In 20th-century Florida, Ponkan mandarins were popularized by Robert G. Pitman Jr, often known as just Bob. Pitman spent his early career as a coach for baseball and football at the University of Florida, but in 1946, he returned home to Apopka, Florida, to join his father in business. Pitman's father had been cultivating Ponkan mandarins, a newly introduced variety at the time in the United States. Pitman worked with his father to obtain a patent on the citrus, and the duo eventually established the Florida Ponkan Corporation, one of the largest citrus nurseries in the state of Florida, in the mid-20th century. The Florida Ponkan Corporation lasted well into the late 20th century and was one of the primary suppliers of Ponkan mandarins in the United States for most of the century. Beyond cultivation and distribution of Ponkan mandarin trees, Pitman was also known for forming the Florida Citrus Nurseryman's Association in 1958 to encourage Florida growers to connect and develop a budwood registration program. Pitman was nicknamed the "The Voice of Agriculture" and was later inducted into the Florida Agriculture Hall of Fame in 1982 for his contributions to improving the lives of citrus growers in Florida.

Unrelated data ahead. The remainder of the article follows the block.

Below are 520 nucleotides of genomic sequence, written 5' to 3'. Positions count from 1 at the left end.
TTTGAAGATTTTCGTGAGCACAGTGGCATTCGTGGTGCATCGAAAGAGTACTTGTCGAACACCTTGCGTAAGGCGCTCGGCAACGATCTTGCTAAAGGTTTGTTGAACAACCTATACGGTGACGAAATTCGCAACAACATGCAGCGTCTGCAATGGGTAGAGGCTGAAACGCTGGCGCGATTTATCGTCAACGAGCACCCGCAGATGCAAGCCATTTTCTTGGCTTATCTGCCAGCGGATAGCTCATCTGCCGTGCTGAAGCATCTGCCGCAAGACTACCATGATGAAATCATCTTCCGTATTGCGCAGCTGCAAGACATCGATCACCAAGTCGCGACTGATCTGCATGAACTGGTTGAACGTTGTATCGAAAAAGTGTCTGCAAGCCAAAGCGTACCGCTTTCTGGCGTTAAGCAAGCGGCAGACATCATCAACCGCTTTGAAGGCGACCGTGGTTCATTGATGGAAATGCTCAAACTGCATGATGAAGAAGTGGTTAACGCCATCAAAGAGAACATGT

Mandarins are thought to be native to India and have been found growing in separate, distinct regions throughout the country, including Sikkim, the Coorg district, Assam, and in Nepal. Over time, mandarins were spread across trade routes into East Asia and were cultivated on a large scale in China and Japan by the 16th century. From China, mandarins were also carried into Taiwan, where the small fruits have been grown for several hundred years. In the early 19th century, mandarins arrived in Europe and were widely grown in the Mediterranean by mid-century. The exact origins of Ponkan mandarins are unknown, but the variety is a descendant of citrus cultivars that traveled from India to China. Experts hypothesize that the variety may be a hybrid between a mandarin and a pomelo, and it was later spread across Southeast Asia and into Australia, South Africa, and South America. Ponkan mandarins were introduced to the United States, sent from China in the late 19th century, and were initially planted in Florida for commercial production. The variety was also used in breeding programs to create other citrus varieties, including Dekopon oranges. Today Ponkan mandarins thrive in tropical to semi-tropical climates and are grown in Asia, Southeast Asia, Australia, South Africa, Europe, the United States, and in South America, specifically Brazil. When in season, the mandarins can be found through distributors, select grocers, and farmer's markets.